Une nouvelle vue of NB literature — in French and en anglais
SACKVILLE and MONCTON, NB — A new classroom collaboration between two universities and three academic disciplines is aiming to bring attention to different areas of New Brunswick literature.
This past year, students in Mount Allison University professors Dr. Andrea Beverley’s English literature class, Dr. Kirsty Bell’s literature class in French, and l'Université de Moncton’s Dr. Andrea Cabajsky’s comparative literature class came together and worked to diversify studies around New Brunswick literature.
“We wanted to shake up what people think of when they think of New Brunswick literature — and that meant prioritizing avant-garde, emerging, Indigenous, queer, and outside-the-box literary texts — beyond the usual, canonical French and English writers,” says Beverley. “It also meant forcing ourselves outside of our disciplinary comfort zones and modelling the kind of collaboration and intersectionality that we were looking for / found in the literature.”
Using a hybrid of online and in-person teaching, Beverley, Bell, and Cabajsky taught their classes independently but also embarked on group activities and initiatives including a tri-class zine anthology and a literary walking tour of Moncton.
“The zine anthology was published with the guidance of curators at the Owens Art Gallery on the Mount Allison campus and the walking tour was guided by UdeM professor Benoit Doyon-Gosselin,” says Bell. “We had worked together previously on research projects, but this was the first time we were able to move this collaboration into teaching.”
Working together, the three professors were also able to bring in several notable guest speakers and authors to the classes. Guests included the two Poets Laureate of Moncton Kayla Geitzler and Jean-Philippe Raîche, Mi’kmaw poet Rebecca Thomas, Acadian and Wolastoq writer Shayne Michael, and Acadian linguistics scholar Dr. Isabelle Leblanc. Students also looked at the work of trans Acadian artist and Mount Allison graduate Xavier Gould.
“Being able to have so many authors connect with the three classes really made the literature come alive for the students,” says Cabajsky. “While the pandemic has brought many challenges, it has also allowed us good opportunities to collaborate in both teaching and research and enabled students to leave their own archival trace and contribution to New Brunswick literature through the class anthology.”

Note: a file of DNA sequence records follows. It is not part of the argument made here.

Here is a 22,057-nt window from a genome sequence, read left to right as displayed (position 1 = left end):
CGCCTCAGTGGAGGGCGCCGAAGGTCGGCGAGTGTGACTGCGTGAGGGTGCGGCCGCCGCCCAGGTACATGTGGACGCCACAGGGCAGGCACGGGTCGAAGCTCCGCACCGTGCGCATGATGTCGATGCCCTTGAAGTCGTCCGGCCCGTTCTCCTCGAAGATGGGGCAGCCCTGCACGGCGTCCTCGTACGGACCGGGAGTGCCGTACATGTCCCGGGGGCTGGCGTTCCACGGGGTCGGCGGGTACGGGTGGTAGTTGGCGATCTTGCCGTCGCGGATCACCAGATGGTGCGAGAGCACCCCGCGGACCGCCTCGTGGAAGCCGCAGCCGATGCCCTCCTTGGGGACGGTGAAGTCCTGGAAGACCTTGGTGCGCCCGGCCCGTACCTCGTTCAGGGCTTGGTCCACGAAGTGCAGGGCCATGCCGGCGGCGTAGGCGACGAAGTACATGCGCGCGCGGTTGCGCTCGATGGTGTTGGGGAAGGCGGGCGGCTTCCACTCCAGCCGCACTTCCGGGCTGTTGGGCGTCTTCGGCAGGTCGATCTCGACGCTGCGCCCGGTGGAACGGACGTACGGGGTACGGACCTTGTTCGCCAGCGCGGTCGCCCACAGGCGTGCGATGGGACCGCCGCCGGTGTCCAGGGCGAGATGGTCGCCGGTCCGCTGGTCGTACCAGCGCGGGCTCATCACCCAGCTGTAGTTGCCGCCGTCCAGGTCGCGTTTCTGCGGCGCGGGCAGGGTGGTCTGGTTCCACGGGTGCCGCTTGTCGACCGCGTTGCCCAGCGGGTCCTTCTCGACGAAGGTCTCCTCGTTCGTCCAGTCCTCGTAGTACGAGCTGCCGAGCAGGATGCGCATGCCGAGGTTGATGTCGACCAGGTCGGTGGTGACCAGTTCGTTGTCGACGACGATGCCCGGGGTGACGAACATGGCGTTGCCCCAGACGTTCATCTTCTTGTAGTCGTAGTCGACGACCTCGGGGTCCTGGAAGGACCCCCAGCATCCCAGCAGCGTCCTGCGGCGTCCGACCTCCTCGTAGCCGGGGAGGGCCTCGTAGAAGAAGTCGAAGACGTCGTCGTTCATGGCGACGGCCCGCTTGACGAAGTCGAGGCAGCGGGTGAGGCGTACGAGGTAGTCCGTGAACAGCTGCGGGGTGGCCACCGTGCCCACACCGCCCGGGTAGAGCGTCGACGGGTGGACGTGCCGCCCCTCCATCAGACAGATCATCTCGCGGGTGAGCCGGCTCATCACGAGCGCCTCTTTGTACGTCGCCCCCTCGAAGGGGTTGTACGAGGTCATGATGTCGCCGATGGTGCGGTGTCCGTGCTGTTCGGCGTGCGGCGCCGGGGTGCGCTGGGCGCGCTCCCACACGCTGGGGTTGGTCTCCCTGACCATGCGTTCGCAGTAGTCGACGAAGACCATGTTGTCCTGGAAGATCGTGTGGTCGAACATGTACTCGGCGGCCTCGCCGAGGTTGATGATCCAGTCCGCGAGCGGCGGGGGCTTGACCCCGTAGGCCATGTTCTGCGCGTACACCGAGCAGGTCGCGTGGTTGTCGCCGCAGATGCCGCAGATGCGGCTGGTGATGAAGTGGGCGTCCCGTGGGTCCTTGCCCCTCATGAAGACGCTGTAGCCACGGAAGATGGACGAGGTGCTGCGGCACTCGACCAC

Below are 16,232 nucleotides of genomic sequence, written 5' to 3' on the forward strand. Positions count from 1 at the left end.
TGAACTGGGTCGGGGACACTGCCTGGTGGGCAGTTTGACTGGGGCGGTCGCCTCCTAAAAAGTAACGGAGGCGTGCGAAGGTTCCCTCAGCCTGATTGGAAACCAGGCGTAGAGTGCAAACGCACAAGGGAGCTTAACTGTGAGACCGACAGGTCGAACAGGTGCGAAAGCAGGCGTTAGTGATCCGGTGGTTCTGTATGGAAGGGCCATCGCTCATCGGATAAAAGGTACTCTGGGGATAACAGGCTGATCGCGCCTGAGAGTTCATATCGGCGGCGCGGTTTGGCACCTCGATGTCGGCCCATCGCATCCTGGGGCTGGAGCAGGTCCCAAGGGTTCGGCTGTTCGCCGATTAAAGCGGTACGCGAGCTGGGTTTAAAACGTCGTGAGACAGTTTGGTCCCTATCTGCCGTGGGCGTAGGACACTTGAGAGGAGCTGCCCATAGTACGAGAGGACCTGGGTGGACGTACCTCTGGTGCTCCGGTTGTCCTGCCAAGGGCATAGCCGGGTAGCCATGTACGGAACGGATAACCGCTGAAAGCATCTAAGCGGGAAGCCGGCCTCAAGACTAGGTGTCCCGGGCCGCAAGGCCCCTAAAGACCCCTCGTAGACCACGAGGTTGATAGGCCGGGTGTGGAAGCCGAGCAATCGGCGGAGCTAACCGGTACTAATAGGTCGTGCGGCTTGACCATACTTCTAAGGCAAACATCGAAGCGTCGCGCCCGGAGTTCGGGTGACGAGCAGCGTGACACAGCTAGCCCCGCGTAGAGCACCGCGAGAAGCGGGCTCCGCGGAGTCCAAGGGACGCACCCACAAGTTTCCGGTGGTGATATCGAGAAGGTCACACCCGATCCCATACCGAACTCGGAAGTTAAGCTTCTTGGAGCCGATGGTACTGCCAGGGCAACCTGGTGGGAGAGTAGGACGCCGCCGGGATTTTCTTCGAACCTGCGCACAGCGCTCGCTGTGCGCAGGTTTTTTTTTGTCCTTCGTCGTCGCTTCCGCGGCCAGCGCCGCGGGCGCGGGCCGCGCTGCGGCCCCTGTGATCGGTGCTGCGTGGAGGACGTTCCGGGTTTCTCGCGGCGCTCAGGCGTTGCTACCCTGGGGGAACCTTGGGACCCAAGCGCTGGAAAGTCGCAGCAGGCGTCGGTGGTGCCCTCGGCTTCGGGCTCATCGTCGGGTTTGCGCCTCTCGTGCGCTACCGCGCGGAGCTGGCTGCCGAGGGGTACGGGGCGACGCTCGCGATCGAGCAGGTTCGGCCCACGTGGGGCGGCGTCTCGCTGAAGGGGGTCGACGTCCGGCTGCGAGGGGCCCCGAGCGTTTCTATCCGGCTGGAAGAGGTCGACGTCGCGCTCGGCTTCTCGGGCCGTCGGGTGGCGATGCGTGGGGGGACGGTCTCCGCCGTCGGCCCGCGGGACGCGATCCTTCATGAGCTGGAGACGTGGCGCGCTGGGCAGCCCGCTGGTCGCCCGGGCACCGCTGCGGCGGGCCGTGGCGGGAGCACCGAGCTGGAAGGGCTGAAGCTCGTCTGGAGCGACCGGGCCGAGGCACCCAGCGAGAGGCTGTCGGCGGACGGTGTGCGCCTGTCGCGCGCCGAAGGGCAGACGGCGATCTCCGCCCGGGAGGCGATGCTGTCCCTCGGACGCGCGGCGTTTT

One student who has continued to see the province’s literature come to life is Islay Fraser. Fraser was in Beverley’s English class last term at Mount Allison and is working as an intern with Bouton d’Or Publishing in Moncton this summer.
“Reading other local authors has helped me appreciate Moncton's literary culture, which is especially relevant since Bouton d'or Acadie is located in the middle of the literary walking tour of Moncton we took as a class,” says Fraser. “I learned a lot about local literature, authors, and region in that class, and I believe that knowledge is making my experience at Bouton d'or more enriching and fulfilling, even indirectly.”
Emily Ahmadvand studied in Bell’s French class. She says despite having lived in Sackville for four years now, there is so much that she learned about the region in regard to its history, literature and diversity.
“The tri-class format allowed us to hear perspectives from other professors, students and presenters that we wouldn’t have otherwise engaged with in a typical classroom setting,” says Ahmadvand. “Since everyone had a unique experience and point of view of New Brunswick, having more voices was enticing and sometimes eye-opening.”
Rose Després studies at l'Université de Moncton. A published writer, she says she wholeheartedly welcomed this varied and conscientiously prepared literature course that the tri-class group had so aptly offered.
“As an adult student who is already writing and translating, I am nonetheless unversed in the more recent inclusion of gender, culture, language and historical and political correctness of recognizing and sharing university studies of this specific platform that is more representative of current New-Brunswick and Canada linguistic realities, ” she says. “What an unexpected and engaging opportunity to discover the numerous talented writers that were either available in virtual mode or through other mediatic venues plus their written works!”
Earlier this spring Beverley, Bell, and Cabajsky gave a presentation on this collaboration at the annual conference of the Association for Canadian and Quebec Literatures.